FRIED BALTIC HERRING FILLETS
For this recipe, either whole or filleted small Baltic herrings may be used. In Finland, Baltic herring fillets are found sold at fish counters.
Note that the two fillet halves are not separated, but left attached by the skin, ie the fish is opened up on the middle like a book.
Two of these "double fillets" are then pressed together and fried.
about 500 - 700 g small Baltic herring fillets or about 1 kg whole small Baltic herrings
chopped, fresh dill
fine or coarse rye flour
If you are using whole Baltic herrings, gut and clean them following the illustrated instructions given here.
Pair the herring fillets matching those of equal size (see figure 1 below). Place one half of the fillets flat and skin-side down on the work surface and lightly season with salt and pepper, then evenly distribute the chopped dill on top (see figure 2 below).
See a hint for chopping herbs, a method especially suitable for delicate herbs like dill.
Take the other half of fillets and place on top of the seasoned ones, now skin-side up. Press lightly together to produce stuffed "herring steaks" (see figure 3 below).
Spread a thick layer of rye flour on a deep plate. (If you like, you can season the flour with some salt and pepper.) Taking one "herring steak" at a time, press it into the flour on both sides to coat them (see figure 4 below).
Melt and heat some butter in a skillet. Needless to say, stuffed Baltic herring fillets are always fried using real butter only! Lower the heat and fry the fillets in batches, for about 3 to 5 minutes per side, or until just done.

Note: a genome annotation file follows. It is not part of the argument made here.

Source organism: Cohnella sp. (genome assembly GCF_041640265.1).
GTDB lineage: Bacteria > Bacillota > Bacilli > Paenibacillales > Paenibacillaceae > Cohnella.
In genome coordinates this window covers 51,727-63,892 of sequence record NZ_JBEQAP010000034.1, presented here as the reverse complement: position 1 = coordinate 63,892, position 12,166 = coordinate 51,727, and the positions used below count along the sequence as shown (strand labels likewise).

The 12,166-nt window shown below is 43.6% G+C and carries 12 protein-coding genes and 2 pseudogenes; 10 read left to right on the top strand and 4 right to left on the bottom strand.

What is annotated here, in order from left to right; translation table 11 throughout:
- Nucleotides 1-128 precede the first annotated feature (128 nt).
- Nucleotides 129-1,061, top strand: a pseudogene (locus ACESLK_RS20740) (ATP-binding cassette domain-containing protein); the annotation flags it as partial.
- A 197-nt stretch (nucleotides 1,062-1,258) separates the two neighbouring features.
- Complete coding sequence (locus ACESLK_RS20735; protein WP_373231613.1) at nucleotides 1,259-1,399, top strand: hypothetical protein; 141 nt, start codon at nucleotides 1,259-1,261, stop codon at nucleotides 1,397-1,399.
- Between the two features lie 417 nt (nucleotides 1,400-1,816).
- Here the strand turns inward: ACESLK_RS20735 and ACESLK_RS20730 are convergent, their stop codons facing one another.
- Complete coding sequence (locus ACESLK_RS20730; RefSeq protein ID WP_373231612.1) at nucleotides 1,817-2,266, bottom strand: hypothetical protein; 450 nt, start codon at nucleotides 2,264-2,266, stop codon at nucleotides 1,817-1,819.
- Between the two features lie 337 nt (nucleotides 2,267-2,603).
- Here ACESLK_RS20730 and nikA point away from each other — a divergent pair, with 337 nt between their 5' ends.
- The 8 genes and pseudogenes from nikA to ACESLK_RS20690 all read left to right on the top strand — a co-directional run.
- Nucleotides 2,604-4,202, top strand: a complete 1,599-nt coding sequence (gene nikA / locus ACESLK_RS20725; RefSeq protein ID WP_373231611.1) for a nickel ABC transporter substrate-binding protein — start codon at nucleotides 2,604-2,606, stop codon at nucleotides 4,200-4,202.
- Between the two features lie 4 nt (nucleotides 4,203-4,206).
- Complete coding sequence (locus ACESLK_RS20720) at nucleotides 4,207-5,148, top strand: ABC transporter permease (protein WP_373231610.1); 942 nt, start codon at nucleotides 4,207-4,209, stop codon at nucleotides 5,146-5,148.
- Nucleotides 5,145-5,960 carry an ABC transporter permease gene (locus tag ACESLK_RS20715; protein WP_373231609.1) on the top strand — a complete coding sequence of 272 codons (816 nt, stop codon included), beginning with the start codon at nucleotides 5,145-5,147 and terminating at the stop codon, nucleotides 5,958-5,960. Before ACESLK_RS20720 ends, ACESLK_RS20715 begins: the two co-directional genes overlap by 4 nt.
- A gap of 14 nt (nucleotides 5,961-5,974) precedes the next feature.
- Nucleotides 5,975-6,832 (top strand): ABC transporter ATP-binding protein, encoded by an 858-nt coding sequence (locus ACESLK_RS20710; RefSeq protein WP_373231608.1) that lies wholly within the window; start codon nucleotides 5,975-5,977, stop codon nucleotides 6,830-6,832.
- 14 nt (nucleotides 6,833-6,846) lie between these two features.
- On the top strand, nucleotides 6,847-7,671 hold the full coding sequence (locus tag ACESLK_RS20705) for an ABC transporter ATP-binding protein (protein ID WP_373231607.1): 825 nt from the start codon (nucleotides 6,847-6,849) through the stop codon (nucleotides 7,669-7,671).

The fillets especially larger batches may also be baked in oven. Cover a large, deep oven pan with parchment paper and drizzle generously with clarified butter (I use a healthier, Finnish liquid butter and vegetable oil mix Oivariini).
Place the herring fillets evenly on top in one layer (see the picture on right). Bake at 275 °C for a few minutes per side, or until done, turning the fillets over once during baking.
Serve the fillets immediately with potato puree, chopped dill, slice of lemon and a drizzle of melted butter. In addition, I sometimes like to serve whipped crème fraîche seasoned with horseradish, salt, white pepper, a pinch of sugar and a dash of lemon juice.
Instead of the traditional dill, you can use a multitude of other ingredients as the filling for the fillets chopped fresh herbs, chives, scallion or onion, horseradish, fresh tomato or tomato puree, mustard, anchovies, smoked cod roe paste, chopped hard-boiled eggs, or whatever you fancy.
Serving and storing suggestions:
Store any leftover fillets covered in refrigerator. They can be served cold on a slice of good, dark buttered (sweet-and-sour) rye bread, sprinkled with fresh dill and/or drizzled with lemon juice. In addition, you can top the fillets with a dollop of crème fraîche, smetana or mayonnaise, perhaps flavoured with a dash of lemon juice, horseradish, etc. A delicious, traditional way to store and serve the leftover fillets is to marinate them in a sweet vinegar brine, see the recipe here.
Recipe source: family recipe/traditional Finnish recipe.